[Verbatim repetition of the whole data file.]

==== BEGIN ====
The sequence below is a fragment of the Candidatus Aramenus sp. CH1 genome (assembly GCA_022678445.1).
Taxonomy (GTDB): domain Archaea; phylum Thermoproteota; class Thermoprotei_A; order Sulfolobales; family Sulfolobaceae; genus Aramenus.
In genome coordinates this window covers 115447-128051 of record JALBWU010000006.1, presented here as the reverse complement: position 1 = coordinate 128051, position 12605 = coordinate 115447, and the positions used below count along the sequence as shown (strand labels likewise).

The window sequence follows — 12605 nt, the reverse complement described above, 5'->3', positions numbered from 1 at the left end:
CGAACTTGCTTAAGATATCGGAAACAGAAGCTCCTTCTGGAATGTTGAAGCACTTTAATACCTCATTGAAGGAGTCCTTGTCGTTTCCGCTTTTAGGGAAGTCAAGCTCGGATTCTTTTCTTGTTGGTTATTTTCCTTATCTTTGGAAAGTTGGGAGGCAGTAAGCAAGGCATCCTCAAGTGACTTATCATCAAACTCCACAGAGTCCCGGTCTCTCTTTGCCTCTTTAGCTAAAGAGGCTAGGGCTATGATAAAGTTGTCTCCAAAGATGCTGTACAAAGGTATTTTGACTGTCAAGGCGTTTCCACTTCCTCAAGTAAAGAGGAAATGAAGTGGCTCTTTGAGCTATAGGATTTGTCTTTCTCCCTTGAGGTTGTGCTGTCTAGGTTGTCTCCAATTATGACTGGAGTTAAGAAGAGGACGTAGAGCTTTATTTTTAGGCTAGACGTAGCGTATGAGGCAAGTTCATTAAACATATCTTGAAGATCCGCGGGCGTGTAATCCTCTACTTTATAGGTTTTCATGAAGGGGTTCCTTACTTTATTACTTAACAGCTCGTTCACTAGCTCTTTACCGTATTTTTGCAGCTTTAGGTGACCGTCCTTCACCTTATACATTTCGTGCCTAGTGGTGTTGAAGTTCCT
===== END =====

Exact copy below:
The sequence below is a fragment of the Candidatus Aramenus sp. CH1 genome (assembly GCA_022678445.1).
Taxonomy (GTDB): domain Archaea; phylum Thermoproteota; class Thermoprotei_A; order Sulfolobales; family Sulfolobaceae; genus Aramenus.
In genome coordinates this window covers 115447-128051 of record JALBWU010000006.1, presented here as the reverse complement: position 1 = coordinate 128051, position 12605 = coordinate 115447, and the positions used below count along the sequence as shown (strand labels likewise).

The window sequence follows — 12605 nt, the reverse complement described above, 5'->3', positions numbered from 1 at the left end:
CGAACTTGCTTAAGATATCGGAAACAGAAGCTCCTTCTGGAATGTTGAAGCACTTTAATACCTCATTGAAGGAGTCCTTGTCGTTTCCGCTTTTAGGGAAGTCAAGCTCGGATTCTTTTCTTGTTGGTTATTTTCCTTATCTTTGGAAAGTTGGGAGGCAGTAAGCAAGGCATCCTCAAGTGACTTATCATCAAACTCCACAGAGTCCCGGTCTCTCTTTGCCTCTTTAGCTAAAGAGGCTAGGGCTATGATAAAGTTGTCTCCAAAGATGCTGTACAAAGGTATTTTGACTGTCAAGGCGTTTCCACTTCCTCAAGTAAAGAGGAAATGAAGTGGCTCTTTGAGCTATAGGATTTGTCTTTCTCCCTTGAGGTTGTGCTGTCTAGGTTGTCTCCAATTATGACTGGAGTTAAGAAGAGGACGTAGAGCTTTATTTTTAGGCTAGACGTAGCGTATGAGGCAAGTTCATTAAACATATCTTGAAGATCCGCGGGCGTGTAATCCTCTACTTTATAGGTTTTCATGAAGGGGTTCCTTACTTTATTACTTAACAGCTCGTTCACTAGCTCTTTACCGTATTTTTGCAGCTTTAGGTGACCGTCCTTCACCTTATACATTTCGTGCCTAGTGGTGTTGAAGTTCCT